In this tutorial, you have learned about the following:
Face culling can cause triangles to be culled (not rendered) based on the order of the vertices in window space.
Perspective projections are used to give a scene the appearance of depth, where objects farther away appear smaller and offset compared to near ones. OpenGL hardware has special provisions for perspective projections; namely the transform from clip-space to NDC space division by W.
The perspective transformation can be performed as a matrix multiplication operation. Matrix/vector multiplication is a way to compute multiple linear equations in a single operation.
The proper aspect ratio for a display image can be maintained by scaling the X and Y coordinates of camera-space vertices based on the window's aspect ratio. This transformation can be folded into the perspective projection matrix.
Try doing these things with the given programs.
In all of the perspective tutorials, we only ever had a frustum scale of 1.0. Adjust the frustum scale and see how it affects the scene.
Adjust the zNear distance, so that it intersects with the prism. See how this affects the rendering. Adjust the zFar distance similarly and see what happens.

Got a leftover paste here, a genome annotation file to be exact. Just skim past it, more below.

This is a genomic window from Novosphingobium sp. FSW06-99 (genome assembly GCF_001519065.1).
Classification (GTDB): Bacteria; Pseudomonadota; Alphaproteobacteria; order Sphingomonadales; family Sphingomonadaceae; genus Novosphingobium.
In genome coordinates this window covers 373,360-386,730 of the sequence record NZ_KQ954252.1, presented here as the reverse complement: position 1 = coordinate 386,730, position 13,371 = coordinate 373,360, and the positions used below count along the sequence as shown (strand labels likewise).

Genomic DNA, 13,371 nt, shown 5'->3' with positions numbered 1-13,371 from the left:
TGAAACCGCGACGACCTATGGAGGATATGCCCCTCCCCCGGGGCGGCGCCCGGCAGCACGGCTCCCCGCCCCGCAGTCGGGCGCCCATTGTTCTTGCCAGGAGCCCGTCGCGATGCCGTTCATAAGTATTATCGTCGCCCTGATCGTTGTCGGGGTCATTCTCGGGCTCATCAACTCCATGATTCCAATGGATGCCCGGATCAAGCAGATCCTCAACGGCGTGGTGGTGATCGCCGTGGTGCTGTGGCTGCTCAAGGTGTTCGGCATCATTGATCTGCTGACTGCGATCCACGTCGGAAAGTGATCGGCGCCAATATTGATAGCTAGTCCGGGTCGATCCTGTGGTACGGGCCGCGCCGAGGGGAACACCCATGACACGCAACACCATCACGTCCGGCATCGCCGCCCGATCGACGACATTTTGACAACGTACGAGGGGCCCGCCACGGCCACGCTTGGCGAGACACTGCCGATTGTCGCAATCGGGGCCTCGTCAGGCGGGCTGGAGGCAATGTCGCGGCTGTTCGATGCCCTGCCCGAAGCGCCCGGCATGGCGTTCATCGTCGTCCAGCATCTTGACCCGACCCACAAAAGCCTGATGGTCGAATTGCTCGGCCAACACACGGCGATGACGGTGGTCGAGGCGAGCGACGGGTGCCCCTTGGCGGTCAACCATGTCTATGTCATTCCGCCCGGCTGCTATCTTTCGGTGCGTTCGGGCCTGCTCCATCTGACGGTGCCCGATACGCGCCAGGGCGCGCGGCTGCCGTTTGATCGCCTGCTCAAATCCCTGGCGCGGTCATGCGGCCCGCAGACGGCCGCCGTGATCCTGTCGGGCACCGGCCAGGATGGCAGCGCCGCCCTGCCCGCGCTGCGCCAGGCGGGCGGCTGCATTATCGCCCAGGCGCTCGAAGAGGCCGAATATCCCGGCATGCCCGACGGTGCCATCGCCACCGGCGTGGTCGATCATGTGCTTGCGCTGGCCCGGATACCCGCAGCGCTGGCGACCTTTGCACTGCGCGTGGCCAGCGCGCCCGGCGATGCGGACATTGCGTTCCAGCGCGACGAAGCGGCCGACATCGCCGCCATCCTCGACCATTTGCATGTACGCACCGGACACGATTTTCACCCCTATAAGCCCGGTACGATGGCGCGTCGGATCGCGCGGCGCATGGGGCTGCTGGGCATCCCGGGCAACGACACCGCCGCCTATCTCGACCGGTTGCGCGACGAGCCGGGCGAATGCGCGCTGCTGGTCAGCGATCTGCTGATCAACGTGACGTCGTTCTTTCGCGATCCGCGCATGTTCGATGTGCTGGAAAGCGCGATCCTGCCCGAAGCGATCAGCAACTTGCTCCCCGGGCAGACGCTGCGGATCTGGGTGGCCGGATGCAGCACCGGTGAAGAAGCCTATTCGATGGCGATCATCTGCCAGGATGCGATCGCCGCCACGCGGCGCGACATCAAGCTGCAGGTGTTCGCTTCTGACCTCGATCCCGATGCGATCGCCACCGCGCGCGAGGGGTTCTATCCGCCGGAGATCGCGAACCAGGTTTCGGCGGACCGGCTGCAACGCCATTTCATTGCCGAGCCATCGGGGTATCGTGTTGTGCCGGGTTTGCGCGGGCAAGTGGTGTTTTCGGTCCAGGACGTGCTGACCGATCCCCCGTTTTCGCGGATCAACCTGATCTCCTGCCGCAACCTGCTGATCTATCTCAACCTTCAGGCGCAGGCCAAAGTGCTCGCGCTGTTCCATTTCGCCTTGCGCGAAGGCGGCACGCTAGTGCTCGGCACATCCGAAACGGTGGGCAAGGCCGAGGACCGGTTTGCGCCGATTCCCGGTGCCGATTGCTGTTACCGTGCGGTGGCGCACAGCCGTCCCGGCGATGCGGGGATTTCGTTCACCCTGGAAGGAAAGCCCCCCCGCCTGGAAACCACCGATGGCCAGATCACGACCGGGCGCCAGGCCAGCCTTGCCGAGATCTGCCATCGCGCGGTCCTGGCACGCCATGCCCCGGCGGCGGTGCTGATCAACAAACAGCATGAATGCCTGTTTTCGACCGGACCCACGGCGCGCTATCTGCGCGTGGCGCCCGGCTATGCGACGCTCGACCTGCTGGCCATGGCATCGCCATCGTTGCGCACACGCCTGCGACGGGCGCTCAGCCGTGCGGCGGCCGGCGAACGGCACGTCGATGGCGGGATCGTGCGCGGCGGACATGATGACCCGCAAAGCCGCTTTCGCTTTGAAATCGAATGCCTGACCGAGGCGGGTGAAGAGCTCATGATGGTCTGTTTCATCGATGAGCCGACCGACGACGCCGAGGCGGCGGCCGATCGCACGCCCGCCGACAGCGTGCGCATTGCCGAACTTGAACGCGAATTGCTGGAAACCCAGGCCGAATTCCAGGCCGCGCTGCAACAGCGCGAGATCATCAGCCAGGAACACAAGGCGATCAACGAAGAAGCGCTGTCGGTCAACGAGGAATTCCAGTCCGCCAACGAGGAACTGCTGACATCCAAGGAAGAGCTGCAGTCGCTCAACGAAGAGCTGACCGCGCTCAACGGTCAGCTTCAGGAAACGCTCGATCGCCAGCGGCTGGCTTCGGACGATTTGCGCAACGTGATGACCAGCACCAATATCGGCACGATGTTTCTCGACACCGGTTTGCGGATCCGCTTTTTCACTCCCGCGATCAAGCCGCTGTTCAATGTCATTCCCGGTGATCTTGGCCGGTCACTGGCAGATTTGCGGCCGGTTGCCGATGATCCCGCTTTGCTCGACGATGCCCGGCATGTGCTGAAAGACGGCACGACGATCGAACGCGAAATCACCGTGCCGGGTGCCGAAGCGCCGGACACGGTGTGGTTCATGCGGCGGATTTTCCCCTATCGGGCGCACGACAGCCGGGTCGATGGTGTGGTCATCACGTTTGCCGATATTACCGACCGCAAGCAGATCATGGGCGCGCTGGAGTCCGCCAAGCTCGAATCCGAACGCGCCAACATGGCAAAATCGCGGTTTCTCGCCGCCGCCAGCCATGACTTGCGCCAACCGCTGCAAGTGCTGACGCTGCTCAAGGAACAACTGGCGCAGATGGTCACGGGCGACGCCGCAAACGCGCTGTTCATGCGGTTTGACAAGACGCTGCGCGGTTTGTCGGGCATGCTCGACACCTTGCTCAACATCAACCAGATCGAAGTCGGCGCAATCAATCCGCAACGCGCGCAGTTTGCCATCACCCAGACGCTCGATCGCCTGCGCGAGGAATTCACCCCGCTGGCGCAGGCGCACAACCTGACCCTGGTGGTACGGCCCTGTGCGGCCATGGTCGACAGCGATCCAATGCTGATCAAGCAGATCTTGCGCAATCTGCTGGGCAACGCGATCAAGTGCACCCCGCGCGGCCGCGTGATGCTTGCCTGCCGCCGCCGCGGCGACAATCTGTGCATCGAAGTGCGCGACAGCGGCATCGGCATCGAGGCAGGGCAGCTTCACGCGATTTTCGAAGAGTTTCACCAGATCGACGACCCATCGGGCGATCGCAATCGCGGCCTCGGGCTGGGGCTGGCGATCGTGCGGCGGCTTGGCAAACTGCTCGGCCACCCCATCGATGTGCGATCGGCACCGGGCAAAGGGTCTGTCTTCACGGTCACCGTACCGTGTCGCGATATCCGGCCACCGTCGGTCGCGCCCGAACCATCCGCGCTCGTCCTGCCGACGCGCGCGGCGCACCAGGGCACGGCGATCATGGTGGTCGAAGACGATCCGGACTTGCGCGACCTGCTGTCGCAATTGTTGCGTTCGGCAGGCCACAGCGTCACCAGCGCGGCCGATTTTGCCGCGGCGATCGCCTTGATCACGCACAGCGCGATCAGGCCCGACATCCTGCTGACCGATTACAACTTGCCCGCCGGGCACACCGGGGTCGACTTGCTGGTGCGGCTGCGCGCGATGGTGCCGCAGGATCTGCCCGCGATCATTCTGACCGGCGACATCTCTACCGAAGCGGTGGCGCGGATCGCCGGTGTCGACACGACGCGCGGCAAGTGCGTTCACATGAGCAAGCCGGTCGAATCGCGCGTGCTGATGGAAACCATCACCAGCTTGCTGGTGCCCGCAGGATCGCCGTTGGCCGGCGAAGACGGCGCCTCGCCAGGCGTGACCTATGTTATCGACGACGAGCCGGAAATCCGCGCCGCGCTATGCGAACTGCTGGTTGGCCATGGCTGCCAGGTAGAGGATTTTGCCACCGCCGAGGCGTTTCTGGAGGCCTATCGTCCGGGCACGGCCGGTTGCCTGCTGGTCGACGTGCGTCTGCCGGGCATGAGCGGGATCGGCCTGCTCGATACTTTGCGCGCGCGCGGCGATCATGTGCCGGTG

We made some simplifying assumptions in our perspective transformation algorithm. In particular, we fixed the eye point at (0, 0, 0). and the plane at (0, 0, 1). However, this was not strictly necessary; we could have altered our perspective transform algorithm to use a variable eye point. Adjust the ShaderPerspective to implement an arbitrary perspective plane location (the size remains fixed at [-1, 1]). You will need to offset the X, Y camera-space positions of the vertices by E_{x} and E_{y} respectively, but only after the scaling (for aspect ratio). And you will need to divide the camera-space Z term by -E_{z} instead of just -1.
Do the above, but in matrix form. Remember that any terms placed in the fourth column will be added to that component, due to the multiplication by W_{camera} (which is always 1.0).
These functions activate or inactivate certain features of OpenGL.
There is a large list of possible features that can be enabled or
disabled. In this tutorial, GL_CULL_FACE
was used to
enable/disable face culling.
These two functions control how face culling works.
glFrontFace
defines which triangle winding
order is considered the front. glCullFace
defines
which faces get culled. This function can also cull
all faces, though this is not useful if you
want to get rendering done.
These functions only do something useful if
GL_CULL_FACE
is currently enabled. They still set
the values internally even if GL_CULL_FACE
is not
enabled, so enabling it later will use the up-to-date settings.